This is housing offered at a price lower than the market rate price. The lower prices are possible because of government subsidies or policies requiring developers to set‐aside a number of units at affordable prices. Affordable housing is also called subsidized housing because of the government subsidies. Affordable units are usually limited to individuals and families that fit into a specific income category ranging from 30%‐100% of area median income.
There are 11 subsidized rental properties located throughout the City plus the City of Mountain View has some Below Market Rate (BMR) rental and ownership units. Subsidized rental properties are 100% affordable and some of these projects are reserved for specific residents, such as seniors or people with disabilities. Each subsidized housing project has its own criteria for eligibility.
Most of these apartments serve households with incomes less than 60% of the Area Median Income (AMI). To determine whether or not you are eligible for housing in a subsidized development and how to apply, directly contact the properties on the Subsidized Housing List. The City’s BMR rental units are located in market rate developments. BMR rental units are targeted for household earning 50% to 80% AMI and BMR ownership units are targeted to households earning 80% to 100% AMI.
For more information on these affordable housing opportunities, please click on
the following links:
At any given time there may be Below Market Rate rental units or subsidized units under construction. To see what is under construction, please check the Projects Coming Soon page
. You may also complete the following Interest Form
to add your name to an interest list or call Palo Alto Housing Corporation, who assists the City in administering the BMR program and maintaining the interest list, at (650) 321‐9709.
Like many Bay Area cities, Mountain View does not have enough affordable housing units to meet the housing need, especially for very low‐income families and people with special needs. Therefore, affordable developments usually have many applicants for a limited number of units. Waiting lists can be as long as two years; sometimes, waiting lists are “closed” because there are already so many applicants. You should contact each housing project to find out whether or not there is a waiting list, and if they are accepting additional applications.
To learn about emergency shelters in your area, please contact the Community Technology Alliance’s Emergency Shelter Hotline at (800) 774‐3583. The hotline provides pre‐recorded seasonal information in English and Spanish on available shelters for single adults, families, and youth.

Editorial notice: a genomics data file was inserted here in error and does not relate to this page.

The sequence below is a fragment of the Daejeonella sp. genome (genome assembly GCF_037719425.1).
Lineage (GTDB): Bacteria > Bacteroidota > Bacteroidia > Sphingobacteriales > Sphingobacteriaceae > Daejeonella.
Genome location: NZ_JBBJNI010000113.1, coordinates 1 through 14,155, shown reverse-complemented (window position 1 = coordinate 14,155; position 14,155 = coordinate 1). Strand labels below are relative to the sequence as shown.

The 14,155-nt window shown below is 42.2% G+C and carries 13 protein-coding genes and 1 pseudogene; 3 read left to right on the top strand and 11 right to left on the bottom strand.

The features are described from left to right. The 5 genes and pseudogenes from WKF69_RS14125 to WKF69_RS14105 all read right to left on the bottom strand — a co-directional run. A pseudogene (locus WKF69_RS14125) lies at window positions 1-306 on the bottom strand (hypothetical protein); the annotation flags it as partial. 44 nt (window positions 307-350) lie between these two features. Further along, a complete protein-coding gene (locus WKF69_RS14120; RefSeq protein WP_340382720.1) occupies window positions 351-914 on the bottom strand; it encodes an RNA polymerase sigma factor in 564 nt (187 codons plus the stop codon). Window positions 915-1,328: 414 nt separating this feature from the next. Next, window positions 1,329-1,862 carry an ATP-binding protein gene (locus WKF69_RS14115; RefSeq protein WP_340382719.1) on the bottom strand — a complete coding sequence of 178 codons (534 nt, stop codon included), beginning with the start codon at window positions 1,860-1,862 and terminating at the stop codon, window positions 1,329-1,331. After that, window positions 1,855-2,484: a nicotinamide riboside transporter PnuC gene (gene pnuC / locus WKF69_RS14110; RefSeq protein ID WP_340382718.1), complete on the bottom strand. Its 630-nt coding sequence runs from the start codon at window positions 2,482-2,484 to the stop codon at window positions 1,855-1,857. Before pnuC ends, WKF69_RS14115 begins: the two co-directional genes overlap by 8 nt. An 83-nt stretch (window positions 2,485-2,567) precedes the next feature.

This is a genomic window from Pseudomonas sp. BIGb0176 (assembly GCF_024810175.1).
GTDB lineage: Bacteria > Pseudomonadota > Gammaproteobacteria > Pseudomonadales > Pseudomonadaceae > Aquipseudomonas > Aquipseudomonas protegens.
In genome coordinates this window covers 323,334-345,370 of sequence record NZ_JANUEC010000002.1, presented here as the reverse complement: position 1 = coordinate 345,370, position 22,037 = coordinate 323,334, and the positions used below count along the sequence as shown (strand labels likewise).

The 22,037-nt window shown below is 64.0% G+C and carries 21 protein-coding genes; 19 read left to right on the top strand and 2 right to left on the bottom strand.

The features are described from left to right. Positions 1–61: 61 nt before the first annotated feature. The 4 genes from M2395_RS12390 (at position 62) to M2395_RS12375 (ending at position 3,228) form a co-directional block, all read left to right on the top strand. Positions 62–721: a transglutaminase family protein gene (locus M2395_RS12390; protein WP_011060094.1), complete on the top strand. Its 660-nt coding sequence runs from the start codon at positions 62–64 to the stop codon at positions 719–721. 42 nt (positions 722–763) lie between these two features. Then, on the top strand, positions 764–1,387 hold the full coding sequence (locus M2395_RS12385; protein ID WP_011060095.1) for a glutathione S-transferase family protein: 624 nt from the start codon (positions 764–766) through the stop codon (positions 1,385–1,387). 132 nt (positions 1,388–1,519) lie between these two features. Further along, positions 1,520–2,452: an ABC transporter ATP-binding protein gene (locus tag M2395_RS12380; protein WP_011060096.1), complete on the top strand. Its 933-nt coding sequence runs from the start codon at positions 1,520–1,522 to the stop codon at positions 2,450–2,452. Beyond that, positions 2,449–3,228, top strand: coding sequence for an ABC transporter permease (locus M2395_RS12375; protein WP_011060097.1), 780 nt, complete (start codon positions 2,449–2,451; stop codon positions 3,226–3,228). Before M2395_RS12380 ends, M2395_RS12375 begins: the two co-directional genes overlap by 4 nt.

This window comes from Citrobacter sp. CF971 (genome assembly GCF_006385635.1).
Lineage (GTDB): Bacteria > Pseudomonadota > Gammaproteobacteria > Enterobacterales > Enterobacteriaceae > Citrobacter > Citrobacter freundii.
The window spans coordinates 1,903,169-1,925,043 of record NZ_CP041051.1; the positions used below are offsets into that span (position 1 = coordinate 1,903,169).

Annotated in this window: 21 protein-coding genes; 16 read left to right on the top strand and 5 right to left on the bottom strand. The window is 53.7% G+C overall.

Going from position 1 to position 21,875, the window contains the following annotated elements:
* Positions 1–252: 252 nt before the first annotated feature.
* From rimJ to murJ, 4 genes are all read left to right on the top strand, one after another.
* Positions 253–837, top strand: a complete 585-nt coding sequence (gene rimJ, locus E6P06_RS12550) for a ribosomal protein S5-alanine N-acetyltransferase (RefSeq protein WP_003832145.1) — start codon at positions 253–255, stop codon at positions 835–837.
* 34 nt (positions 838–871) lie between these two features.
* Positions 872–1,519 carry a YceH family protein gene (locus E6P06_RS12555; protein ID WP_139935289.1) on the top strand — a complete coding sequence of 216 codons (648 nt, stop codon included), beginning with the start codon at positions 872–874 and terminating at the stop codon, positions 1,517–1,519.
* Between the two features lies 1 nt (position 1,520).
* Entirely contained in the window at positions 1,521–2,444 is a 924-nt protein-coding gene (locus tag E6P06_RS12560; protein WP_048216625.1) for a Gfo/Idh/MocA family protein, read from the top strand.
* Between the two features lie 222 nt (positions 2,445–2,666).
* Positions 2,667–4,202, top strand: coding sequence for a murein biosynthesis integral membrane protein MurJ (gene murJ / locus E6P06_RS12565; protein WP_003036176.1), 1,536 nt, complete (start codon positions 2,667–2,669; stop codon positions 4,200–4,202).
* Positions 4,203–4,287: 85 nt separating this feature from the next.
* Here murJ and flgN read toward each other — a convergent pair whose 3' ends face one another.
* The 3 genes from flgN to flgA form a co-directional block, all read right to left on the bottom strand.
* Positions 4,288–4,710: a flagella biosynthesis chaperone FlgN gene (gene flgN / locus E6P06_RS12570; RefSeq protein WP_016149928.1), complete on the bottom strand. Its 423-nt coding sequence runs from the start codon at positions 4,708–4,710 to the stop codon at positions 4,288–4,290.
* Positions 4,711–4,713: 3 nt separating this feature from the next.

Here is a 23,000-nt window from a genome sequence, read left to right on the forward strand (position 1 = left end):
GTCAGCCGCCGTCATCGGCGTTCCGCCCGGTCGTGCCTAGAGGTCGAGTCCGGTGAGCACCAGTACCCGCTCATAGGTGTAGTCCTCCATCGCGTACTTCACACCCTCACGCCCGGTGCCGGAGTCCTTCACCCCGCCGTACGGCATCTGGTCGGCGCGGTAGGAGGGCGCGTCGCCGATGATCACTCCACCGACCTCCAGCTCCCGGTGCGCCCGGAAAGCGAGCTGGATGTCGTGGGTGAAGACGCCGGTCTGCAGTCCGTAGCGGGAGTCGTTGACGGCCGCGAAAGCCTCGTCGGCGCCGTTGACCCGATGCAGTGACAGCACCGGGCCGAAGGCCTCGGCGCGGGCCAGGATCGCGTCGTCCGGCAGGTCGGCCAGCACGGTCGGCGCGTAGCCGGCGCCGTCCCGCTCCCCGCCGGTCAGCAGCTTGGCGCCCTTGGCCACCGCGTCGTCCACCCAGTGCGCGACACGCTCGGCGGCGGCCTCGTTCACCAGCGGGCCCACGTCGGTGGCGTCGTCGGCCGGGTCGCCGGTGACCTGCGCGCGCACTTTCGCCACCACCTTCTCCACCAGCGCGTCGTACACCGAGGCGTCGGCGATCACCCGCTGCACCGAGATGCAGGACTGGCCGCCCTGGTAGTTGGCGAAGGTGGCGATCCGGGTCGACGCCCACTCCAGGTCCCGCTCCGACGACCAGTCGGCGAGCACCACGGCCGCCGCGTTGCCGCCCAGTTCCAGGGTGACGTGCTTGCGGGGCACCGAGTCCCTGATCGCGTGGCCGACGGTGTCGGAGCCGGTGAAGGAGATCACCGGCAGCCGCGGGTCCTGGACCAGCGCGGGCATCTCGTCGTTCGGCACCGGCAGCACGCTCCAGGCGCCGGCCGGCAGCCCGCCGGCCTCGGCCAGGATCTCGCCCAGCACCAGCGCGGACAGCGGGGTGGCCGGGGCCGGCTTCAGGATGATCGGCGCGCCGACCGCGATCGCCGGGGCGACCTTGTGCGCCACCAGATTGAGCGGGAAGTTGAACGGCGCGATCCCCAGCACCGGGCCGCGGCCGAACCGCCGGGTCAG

The City of Mountain View provides up to $36,000 annually to the Community Services Agency (CSA) to provide emergency assistance to homeless and other low‐income residents (i.e. assistance with shelter, rent, food, utilities,
transportation, clothing, medicine, child care and employment search).
The City provides funding to the Housing Trust Silicon Valley who administers several programs to assist first time homebuyers, including programs that provide down payment assistance and funding for closing costs. For more information call the Trust at (408) 436‐3450 or email email@example.com
The Mortgage Credit Certificate (MCC) Program provides financial assistance to first‐time homebuyerʹs. The MCC will reduce the amount of federal income taxes otherwise due to the federal government from the borrower; however, the mortgage tax credit cannot be claimed as a refund. MCC Borrowers may consider adjusting their federal income tax withholdings so as to benefit on a monthly basis from the MCC. For more information on how to apply for the MCC, call the County of Santa Clara Office of Affordable Housing at (408) 299‐5765.
Housing discrimination is prohibited by federal and state law and the City of Mountain View supports fair housing rights. Fair housing is defined as the ability of persons of similar income levels to have the same housing choices regardless of race, color, religion, sex, sexual orientation, disability, familial status, national origin, marital status, source of income, ancestry and any arbitrary discrimination. The City contracts with Project Sentinel to provide fair housing services. Project Sentinel can be contacted by calling the following toll-free number: (888) F‐A‐I‐R‐H‐O‐U‐(S‐I‐N‐G) or (888) 324‐7468 or by e‐mail at firstname.lastname@example.org
A list describing the City’s neighborhood associations can be found at the Neighborhood Groups
The Council Neighborhoods Committee (CNC) is comprised of three Councilmembers and holds neighborhood meetings throughout Mountain View. More information about these meetings is available at the
CNC Neighborhood Meetings
The City has a Neighborhood Grant Program that provides funding to neighborhood associations, resident associations within mobile home parks, and informal neighborhood groups. Neighborhood grants can be used for activities that bring neighbors together, such as neighborhood picnics, or promotes communication within the neighborhood, such as website development.
The Council Neighborhoods Committee accepts grant applications in June each year. Applications are available on the CNC Neighborhood Grant Program
CDBG and HOME funds are federal funds the City annually receives from the U.S. Department of Housing and Urban Development. The City Council awards CDBG and HOME funds to non‐profit agencies which use them to develop affordable housing and provide services to lower income persons and households. More information on Mountain View’s CDBG and HOME funds may be obtained by visiting the City’s CDBG and HOME webpage
The City provides a free mediation service to Mountain View residents,
businesses, and property owners and contracts with Project Sentinel to provide
those services. Project Sentinel can be contacted at 650‐960‐0495.